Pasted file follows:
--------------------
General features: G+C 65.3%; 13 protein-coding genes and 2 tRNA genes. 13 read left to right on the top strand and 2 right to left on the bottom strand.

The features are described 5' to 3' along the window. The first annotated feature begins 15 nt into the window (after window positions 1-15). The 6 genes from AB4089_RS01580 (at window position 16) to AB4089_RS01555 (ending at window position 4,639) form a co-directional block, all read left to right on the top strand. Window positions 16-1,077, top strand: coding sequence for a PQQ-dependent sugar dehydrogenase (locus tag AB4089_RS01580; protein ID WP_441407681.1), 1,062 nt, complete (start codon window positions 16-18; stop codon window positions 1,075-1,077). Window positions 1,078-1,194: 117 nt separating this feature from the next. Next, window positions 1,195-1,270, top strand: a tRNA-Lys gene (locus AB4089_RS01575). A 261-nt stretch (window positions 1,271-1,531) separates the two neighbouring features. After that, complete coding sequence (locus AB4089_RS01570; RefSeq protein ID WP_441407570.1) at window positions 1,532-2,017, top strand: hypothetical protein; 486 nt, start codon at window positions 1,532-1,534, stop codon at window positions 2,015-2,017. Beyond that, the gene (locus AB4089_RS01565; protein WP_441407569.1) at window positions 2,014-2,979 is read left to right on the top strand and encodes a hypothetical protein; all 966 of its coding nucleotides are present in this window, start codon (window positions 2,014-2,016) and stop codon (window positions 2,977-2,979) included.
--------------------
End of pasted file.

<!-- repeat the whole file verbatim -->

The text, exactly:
General features: G+C 65.3%; 13 protein-coding genes and 2 tRNA genes. 13 read left to right on the top strand and 2 right to left on the bottom strand.

The features are described 5' to 3' along the window. The first annotated feature begins 15 nt into the window (after window positions 1-15). The 6 genes from AB4089_RS01580 (at window position 16) to AB4089_RS01555 (ending at window position 4,639) form a co-directional block, all read left to right on the top strand. Window positions 16-1,077, top strand: coding sequence for a PQQ-dependent sugar dehydrogenase (locus tag AB4089_RS01580; protein ID WP_441407681.1), 1,062 nt, complete (start codon window positions 16-18; stop codon window positions 1,075-1,077). Window positions 1,078-1,194: 117 nt separating this feature from the next. Next, window positions 1,195-1,270, top strand: a tRNA-Lys gene (locus AB4089_RS01575). A 261-nt stretch (window positions 1,271-1,531) separates the two neighbouring features. After that, complete coding sequence (locus AB4089_RS01570; RefSeq protein ID WP_441407570.1) at window positions 1,532-2,017, top strand: hypothetical protein; 486 nt, start codon at window positions 1,532-1,534, stop codon at window positions 2,015-2,017. Beyond that, the gene (locus AB4089_RS01565; protein WP_441407569.1) at window positions 2,014-2,979 is read left to right on the top strand and encodes a hypothetical protein; all 966 of its coding nucleotides are present in this window, start codon (window positions 2,014-2,016) and stop codon (window positions 2,977-2,979) included.